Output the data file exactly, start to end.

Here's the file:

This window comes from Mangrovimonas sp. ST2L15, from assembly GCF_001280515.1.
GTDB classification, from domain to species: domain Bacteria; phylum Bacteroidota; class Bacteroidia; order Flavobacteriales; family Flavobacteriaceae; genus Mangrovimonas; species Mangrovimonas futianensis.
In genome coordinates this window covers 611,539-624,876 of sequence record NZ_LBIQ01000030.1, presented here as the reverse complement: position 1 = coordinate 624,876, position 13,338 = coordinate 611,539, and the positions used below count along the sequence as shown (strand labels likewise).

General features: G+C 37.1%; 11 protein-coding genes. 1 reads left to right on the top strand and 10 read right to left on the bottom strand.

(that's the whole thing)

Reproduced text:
This window comes from Mangrovimonas sp. ST2L15, from assembly GCF_001280515.1.
GTDB classification, from domain to species: domain Bacteria; phylum Bacteroidota; class Bacteroidia; order Flavobacteriales; family Flavobacteriaceae; genus Mangrovimonas; species Mangrovimonas futianensis.
In genome coordinates this window covers 611,539-624,876 of sequence record NZ_LBIQ01000030.1, presented here as the reverse complement: position 1 = coordinate 624,876, position 13,338 = coordinate 611,539, and the positions used below count along the sequence as shown (strand labels likewise).

General features: G+C 37.1%; 11 protein-coding genes. 1 reads left to right on the top strand and 10 read right to left on the bottom strand.